Tuesday, October 20, 2009

In Sickness and in Health....


Right after Ted and I married, I went on a golf outing with him. He's not much of a golfer, and I'm not much of a golf watcher, so it was an uneventful afternoon. With one exception. While in the golf cart waiting on him to get out of the sand trap, I noticed him doing something other than hitting the ball. When he returned to the cart I inquired about what he was doing. (all newlyweds are interested in everything their new spouse does, aren't they?)

Me: "What were you doing out there, sweetheart?"
Ted: "What do you mean, what was I doing,honey?"
Me: "What was that thing you put down on the side of the bunker?"
Ted: "A rake, dear."
Me: "A rake?" "What were you doing with a rake?"
Ted: "Raking."
Me: "Raking what, sweetie?"
Ted: "Sand."
Me: "Sand?, why would you rake sand, I've never heard of such?" (just a tad sarcastic)
Ted: "Golfers courtesy....."
Me: "What the hey does Golfers courtesy mean, pumpkin?"
Ted: "Just what it says--being considerate of the next golfer and leaving the course in the same condition as when I found it."
Me: "You're kidding right?"
Ted: "Nope."
Me: "Wait a second. You mean to tell me that's for real? You were RAKING SAND? Raking. Sand. So that a total stranger, who we cannot even see, who is not even here yet, will have nice, clean sand for when he too hits a lousy shot into the sand trap?"
Ted: "Yep."
Me: (smirky) "Well, isn't that nice...." (a little more sarcastic) "I can't even get you to
put the lid down on the commode for me but you'll RAKE SAND for a total stranger." "That's just grand."
Ted: "uh huh"
Me: "where's the clubhouse?"

Marriage isn't easy. In fact, with the exception of parenting, it's the hardest job on earth. But if you're fortunate, like I am, the payoff far exceeds the investment. And maybe, without cancer, you'll learn from our mistakes and can rethink and rekindle. (I can write this entry about Ted tonight because he's going to be out of town tomorrow and he won't know.)

The afternoon that I received my diagnosis (over the phone) my heart broke. Not for me, but for my sweet husband Ted (aka, Peter Pan). Just like all caretakers, his job was going to be far more difficult that mine. I can't imagine what he must've been thinking in the following days; a young father (ok, middle aged) of four very young children (yes, one with special needs) with a sick wife who's life is now uncertain. (cue background music.) The breadwinner of our family suddenly has to consider yet another time-consuming role to play (is it just me or is this beginning to sound like a Lifetime movie commercial?...)

I'm sure I'm not easy to live with even on the best of days. I'm a tad bossy, a little moody, and have a tendency to feel resentment towards my husband during hunting season. (Did you know that there is something somewhere that is always in season?) But throw in a stage 3 bout of breast cancer and even Dale Carnegie would get cranky. I've become very focused on my battle and have been completely parenting by proxy. Whatever Ted says, goes. No arguments from me. And even surprising to himself, not so much to me, he's risen to the occasion and completely filled the gap. He cancelled his travel plans for work--and this is his "do-or-die" time of year. Called off his junket to Missouri to hunt that elusive White Tail deer he's been chasin'. (took the big C to do that though) Several times, he's taken the kids out for hours at a time so I could read some junky book about cancer. (I really read Southern Living's new October issue and drank spiced hot tea) And on more than one occasion, after his long day at the office, he'd dive in and sort and wash 4 or 5 loads of laundry. But he didn't stop there, he did the hard part too--HE FOLDED THEM AND PUT THEM UP!!!! That's huuuuuugggge isn't it ladies! (I must confess though that I had to walk away when I saw the way he'd folded the clothes--like a junky needing a fix, I'd grab a shirt or a towel when he wasn't looking and refold it and put it on the bottom of the stack ) Call me crazy, but all of the sudden, he's looking younger to me, maybe a little thinner too. And I think his hair is thicker.....don't tell anyone, but I'm being courted by a new man. Actually, same man. Just new tricks. I think I'm in love. again.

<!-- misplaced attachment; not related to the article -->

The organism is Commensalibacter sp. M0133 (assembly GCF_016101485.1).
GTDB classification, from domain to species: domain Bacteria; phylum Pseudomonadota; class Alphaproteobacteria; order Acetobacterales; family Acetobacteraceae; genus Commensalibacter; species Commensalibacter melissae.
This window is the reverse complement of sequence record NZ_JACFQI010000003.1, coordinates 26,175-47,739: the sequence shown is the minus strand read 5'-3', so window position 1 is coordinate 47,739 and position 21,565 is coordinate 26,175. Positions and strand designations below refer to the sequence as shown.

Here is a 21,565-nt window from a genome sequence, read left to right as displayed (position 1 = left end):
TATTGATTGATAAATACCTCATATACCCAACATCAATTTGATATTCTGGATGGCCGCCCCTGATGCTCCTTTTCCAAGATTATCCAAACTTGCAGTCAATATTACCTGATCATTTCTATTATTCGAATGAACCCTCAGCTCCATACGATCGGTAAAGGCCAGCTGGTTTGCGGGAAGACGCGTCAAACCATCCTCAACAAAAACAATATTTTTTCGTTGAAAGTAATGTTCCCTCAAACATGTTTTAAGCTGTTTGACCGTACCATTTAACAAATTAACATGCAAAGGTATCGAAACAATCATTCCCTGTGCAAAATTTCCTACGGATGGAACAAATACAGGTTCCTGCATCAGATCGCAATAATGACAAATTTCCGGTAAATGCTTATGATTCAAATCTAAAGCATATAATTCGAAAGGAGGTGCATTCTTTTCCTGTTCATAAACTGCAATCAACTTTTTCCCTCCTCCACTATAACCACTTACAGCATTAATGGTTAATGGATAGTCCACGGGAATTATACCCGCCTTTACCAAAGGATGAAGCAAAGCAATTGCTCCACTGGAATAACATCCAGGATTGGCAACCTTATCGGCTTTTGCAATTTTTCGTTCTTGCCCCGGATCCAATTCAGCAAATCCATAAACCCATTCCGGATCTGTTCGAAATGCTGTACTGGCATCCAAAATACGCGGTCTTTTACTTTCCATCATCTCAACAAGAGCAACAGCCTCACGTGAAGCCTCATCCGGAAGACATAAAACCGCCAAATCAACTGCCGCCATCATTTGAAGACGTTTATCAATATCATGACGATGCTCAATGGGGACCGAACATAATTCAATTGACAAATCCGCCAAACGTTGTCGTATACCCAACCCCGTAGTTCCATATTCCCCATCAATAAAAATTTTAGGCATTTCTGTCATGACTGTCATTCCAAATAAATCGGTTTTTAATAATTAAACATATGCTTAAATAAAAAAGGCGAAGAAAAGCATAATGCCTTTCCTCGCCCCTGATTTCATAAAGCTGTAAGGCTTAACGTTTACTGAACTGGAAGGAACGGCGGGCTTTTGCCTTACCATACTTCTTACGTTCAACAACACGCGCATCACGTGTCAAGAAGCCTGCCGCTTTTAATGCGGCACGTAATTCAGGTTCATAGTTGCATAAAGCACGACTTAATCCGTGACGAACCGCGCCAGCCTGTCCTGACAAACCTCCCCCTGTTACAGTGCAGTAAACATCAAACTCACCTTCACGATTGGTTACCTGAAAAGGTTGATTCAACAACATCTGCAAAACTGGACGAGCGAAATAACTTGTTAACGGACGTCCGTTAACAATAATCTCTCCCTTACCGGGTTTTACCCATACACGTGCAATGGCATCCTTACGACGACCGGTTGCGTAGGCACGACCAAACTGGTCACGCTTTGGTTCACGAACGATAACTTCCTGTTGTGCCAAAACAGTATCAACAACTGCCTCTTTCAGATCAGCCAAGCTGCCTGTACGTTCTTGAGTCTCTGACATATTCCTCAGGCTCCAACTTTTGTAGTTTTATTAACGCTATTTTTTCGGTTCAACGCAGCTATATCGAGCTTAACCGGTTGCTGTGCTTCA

Which reminds me....

When our first son, Gray, was born nearly 12 years ago Ted and I both were in our 30's (we'll leave it at that) and were "set in our ways" to put it mildly. And like any Grandmother worth her weight in salt, my Mom had sage advice for me that I should have paid more attention to. On one occasion when Ted had changed number one son's diaper, I openly criticized his "diaper-changing" techniques in front of my parents. My Mom followed me into the kitchen and very firmly told me, "if you continue to correct the way he does things, he'll quit doing things for you." But just like any bull-headed daughter whose mother gave outdated advice, I poo-poo'd her suggestion and continued down my long road of self-righteousness. Three children later, I've wised up. My motto now is "the one who finds it fixes it." Ted has officially changed 1.7 million diapers in the last 12 years and with the exception of a few blow outs and two new rugs, we've survived them all.

Since the beast was found, we've changed. As a couple. We're more respectful of one another, we're kind and considerate to each other. We laugh and flirt with one another. We hold hands a lot now. Like we did when we were newlyweds. And we don't argue over anything. nothing. nada. (ok, the house was a mess when I got back from B'ham, but that was wishful thinkin' on my part.) It all seems trivial when you really think about it. In the scheme of things, what is worth arguing about when you're scheduling chemo and radiation to coordinate with your children's Christmas programs? I can honestly say that I'm thankful, yet again, for one more benefit to having cancer--a new found love interest--my husband. Oh and there's this: when my sweet Teddy asks me to take out the dog, to clean up a Buck mishap, or even to simply get him another cup of coffee, I just lovingly look at his big blue eyes and say, "I can't. I have cancer. (read: Cancer patient courtesy.) Works like a charm. I've got him right where I want him.